Thoughts on Social Equity in Mass Media
- Bryánne E. Mitchell-Gonzales
I recently spoke with a reporter about the history of white supremacy in my hometown. For the purpose of this narrative, we’ll call him Steven. Steven’s assignment was to investigate the history of the Ku Klux Klan in Colorado, and he asked me how the decline of their activities had led to a more socially equitable community in Denver. My short answer was that it hadn’t. The lack of burning crosses in the front yards of Black families hadn’t shifted the considerable imbalance of wealth and social power caused by centuries of white supremacy. Black people in Colorado today face many of the same prejudices, systematic abuses of power, and experiences of othering that they did in the early 1920s.
The more we talked, the more questions Steven had. Although a seasoned journalist, he could not fathom the idea that marginalized racial groups still suffer the same social disparities that they did one hundred years ago. This ignorance is indicative of a much larger problem in our media today and is a direct result of the lack of diverse representation in mass media leadership and coverage.
Mass media have traditionally omitted or neglected marginalized voices, and that omission has influenced American perceptions in ways that hinder our country’s social and political progress. Due to intense gatekeeping by those in charge, our national narrative emphasizes one particular point of view—that of white, cisgender males—at the expense of all the rest. However, those who wish to foster change, and artists in particular, have the tools to drastically disrupt this narrative. Arts and culture, when deployed in mass media, have the capacity to inspire democratic engagement and encourage society to find unorthodox ways to approach and solve contemporary problems.
Film, television, radio, social media apps, podcasts, YouTube, and e-games—these platforms define popular culture and articulate our social experience, yet the current media narrative of our reality is severely limited and thus lacks credibility. When experiences other than those of white, cisgender males are acknowledged, they are often shown by way of offensive stereotypes. This portrayal impedes the audience's ability to make sense of challenging, complex ideas related to social issues. The work of media leaders who support these stereotypes becomes canon; this canonized ignorance permeates our culture; and we are then conditioned to accept that narrow, oppressive narrative as truth.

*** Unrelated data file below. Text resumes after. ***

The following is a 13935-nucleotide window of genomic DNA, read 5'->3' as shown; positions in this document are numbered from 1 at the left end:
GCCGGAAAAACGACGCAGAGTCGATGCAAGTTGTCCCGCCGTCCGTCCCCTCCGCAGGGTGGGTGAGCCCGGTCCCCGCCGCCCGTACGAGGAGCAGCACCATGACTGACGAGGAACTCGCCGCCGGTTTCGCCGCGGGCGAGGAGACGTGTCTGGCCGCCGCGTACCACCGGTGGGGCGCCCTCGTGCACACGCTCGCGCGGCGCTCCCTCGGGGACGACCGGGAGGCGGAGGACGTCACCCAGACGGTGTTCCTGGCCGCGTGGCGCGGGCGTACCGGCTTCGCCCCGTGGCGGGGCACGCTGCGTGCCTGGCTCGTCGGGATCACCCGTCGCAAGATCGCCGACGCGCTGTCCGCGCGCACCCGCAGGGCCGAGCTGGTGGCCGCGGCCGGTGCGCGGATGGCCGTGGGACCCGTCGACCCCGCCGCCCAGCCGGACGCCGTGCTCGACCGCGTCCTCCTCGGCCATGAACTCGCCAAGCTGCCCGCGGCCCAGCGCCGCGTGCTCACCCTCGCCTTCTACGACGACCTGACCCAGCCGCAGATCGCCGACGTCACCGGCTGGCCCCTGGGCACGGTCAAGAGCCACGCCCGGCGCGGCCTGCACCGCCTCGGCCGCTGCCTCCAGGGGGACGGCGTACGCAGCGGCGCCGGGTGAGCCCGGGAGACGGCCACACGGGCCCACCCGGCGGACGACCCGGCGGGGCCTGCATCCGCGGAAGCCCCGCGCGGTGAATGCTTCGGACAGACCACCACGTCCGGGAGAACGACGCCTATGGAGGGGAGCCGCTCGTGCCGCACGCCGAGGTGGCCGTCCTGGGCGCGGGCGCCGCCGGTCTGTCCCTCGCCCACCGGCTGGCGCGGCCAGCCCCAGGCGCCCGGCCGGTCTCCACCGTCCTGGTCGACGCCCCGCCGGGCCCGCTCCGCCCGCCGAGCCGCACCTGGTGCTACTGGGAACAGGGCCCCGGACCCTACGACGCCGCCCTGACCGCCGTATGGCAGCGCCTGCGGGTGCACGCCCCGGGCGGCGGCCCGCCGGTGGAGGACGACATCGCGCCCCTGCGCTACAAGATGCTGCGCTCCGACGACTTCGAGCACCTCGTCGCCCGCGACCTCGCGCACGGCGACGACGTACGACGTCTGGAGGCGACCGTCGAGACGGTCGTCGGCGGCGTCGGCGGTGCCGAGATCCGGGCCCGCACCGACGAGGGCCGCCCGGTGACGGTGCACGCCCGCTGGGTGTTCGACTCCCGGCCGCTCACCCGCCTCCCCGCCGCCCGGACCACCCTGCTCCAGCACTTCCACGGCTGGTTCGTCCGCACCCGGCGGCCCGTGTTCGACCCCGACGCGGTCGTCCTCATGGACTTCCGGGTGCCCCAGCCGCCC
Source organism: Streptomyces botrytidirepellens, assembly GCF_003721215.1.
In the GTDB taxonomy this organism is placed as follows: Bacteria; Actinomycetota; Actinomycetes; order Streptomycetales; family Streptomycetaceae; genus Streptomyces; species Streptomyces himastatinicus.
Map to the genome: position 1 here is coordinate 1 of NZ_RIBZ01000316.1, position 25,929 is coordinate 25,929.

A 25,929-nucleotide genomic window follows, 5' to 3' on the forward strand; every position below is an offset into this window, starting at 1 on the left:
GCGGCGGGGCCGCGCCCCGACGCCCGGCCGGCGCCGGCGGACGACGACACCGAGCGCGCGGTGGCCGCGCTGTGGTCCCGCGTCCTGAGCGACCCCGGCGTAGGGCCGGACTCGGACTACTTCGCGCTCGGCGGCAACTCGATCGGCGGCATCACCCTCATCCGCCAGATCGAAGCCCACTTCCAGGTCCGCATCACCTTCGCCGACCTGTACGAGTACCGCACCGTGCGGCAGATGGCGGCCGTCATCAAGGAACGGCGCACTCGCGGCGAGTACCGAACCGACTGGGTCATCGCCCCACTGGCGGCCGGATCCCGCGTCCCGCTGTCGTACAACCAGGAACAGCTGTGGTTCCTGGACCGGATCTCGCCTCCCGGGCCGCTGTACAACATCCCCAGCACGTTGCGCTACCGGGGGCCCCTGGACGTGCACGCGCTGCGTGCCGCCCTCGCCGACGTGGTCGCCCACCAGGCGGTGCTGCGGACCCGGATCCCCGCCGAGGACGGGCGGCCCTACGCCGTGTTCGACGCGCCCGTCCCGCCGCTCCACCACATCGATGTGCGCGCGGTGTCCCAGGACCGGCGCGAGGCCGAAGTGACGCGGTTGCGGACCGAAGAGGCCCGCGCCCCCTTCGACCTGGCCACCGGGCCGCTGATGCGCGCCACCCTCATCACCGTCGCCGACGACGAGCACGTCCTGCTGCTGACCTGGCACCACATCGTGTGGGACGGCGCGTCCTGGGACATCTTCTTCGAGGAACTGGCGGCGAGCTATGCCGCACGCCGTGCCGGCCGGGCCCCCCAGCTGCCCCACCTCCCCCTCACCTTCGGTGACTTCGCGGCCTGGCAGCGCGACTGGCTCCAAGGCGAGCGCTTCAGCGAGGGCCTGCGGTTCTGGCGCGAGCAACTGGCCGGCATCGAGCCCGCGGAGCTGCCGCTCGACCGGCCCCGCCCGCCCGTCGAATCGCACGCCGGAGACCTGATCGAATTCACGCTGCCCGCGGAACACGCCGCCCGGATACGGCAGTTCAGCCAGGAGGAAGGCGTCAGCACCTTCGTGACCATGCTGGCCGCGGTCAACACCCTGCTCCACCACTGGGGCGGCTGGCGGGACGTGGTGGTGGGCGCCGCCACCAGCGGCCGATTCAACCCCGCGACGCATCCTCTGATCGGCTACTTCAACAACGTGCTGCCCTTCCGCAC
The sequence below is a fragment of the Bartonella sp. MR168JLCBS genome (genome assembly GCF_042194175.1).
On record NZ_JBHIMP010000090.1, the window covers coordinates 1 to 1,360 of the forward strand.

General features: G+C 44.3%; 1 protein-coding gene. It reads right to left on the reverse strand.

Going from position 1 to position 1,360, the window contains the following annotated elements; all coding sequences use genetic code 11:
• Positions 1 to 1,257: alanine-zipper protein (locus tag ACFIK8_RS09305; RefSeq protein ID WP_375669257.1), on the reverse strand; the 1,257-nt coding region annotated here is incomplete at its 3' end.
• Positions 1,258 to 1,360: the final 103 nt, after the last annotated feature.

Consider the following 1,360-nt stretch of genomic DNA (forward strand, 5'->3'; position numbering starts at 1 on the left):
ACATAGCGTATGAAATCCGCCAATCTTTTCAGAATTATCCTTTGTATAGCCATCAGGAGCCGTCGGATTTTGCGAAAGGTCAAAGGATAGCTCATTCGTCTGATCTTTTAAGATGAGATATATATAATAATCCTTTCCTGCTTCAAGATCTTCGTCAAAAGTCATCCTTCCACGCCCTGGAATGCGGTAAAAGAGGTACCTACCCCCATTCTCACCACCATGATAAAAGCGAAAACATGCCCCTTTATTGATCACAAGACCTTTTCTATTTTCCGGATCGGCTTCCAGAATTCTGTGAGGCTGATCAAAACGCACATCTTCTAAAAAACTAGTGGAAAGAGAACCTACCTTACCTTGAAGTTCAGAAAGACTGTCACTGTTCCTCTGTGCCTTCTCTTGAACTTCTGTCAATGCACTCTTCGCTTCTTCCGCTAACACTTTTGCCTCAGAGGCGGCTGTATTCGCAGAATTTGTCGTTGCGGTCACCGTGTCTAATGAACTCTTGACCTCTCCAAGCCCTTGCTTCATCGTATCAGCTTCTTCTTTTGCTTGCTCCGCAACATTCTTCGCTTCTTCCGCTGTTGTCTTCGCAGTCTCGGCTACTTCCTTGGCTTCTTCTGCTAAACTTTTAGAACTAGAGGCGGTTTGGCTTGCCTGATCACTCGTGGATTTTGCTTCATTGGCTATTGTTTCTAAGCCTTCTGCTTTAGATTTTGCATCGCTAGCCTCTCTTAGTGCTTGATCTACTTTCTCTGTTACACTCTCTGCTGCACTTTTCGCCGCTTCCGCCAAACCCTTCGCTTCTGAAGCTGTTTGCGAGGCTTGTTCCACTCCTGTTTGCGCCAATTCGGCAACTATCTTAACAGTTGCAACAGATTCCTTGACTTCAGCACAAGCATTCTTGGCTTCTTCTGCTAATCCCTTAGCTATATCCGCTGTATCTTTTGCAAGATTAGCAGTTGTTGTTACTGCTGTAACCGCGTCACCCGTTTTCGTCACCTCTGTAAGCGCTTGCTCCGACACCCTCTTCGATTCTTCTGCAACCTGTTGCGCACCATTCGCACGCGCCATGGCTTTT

Even media leaders who value the decolonization of the media often tell incomplete stories of marginalization. They ignore the necessary context of systems of oppression because they frankly do not understand the language of oppressed groups. They cannot identify the diminutive effects of systematic oppression and cannot draw correlations between the large splashes of macro-oppressive concepts and the droplets of anti-Blackness and misogyny that affect the everyday lives of marginalized people. The erasure of these stories, either by malicious intent or ignorance, leaves a gap in consumers’ understanding of our culture, or what poststructuralists (or postmodernists) call the grand narrative.
Marginalized social groups and their experiences are not deviations from the model and should not be relegated to mere special interest stories. Just as white, cisgender maleness is not the defining criterion of humanity, any deviation from this archetype is not an aberrant, inconsequential other. Humanity’s current genetic diversity derives from thousands of years of recombining dominant and recessive gene alleles through reproduction. Thus, it is mathematically impossible for the earliest humans to have expressed phenotypically recessive alleles—those that are contemporarily valued as whiteness.
The exclusive focus on whiteness in the media affects how we perceive not only our culture, but our political landscape as well. Any truly democratic republic depends on public accessibility to information. Despite the seemingly innate accessibility of the internet, mainstream media companies increasingly exert control over that access. Today’s citizens receive a schema of society from media leaders who establish the relative importance of any piece of information through its breadth, or lack, of representation. When these leaders fail to cover crucial information regarding social issues, these issues are then othered in public consciousness and become inconsequential in democratic decision-making processes.
The celebrated art critic Clement Greenberg theorized the phenomenon of confronting the other in his analysis of the valuation of abstract art versus representational art: “We cannot yet see far enough around the art of our own day; that the real and fundamental source of the dissatisfaction we may feel with abstract painting lies in the not uncommon problems offered by a new ‘language’” (Greenberg 1961, 136). In other words, the discomfort we may feel when we’re exposed to new ideas and perspectives is the discomfort of frustrated ignorance. Relief from this discomfort will not be obtained by ignoring the truths communicated by the new language, but instead by acknowledging them. The public cannot democratically seek solutions for problems from which they are shielded. By “public,” I specifically mean the cisgender, white audience that wrongly purports to be the base of American society. By “shielded,” I mean privileged in a way that prevents this public from confronting these problems.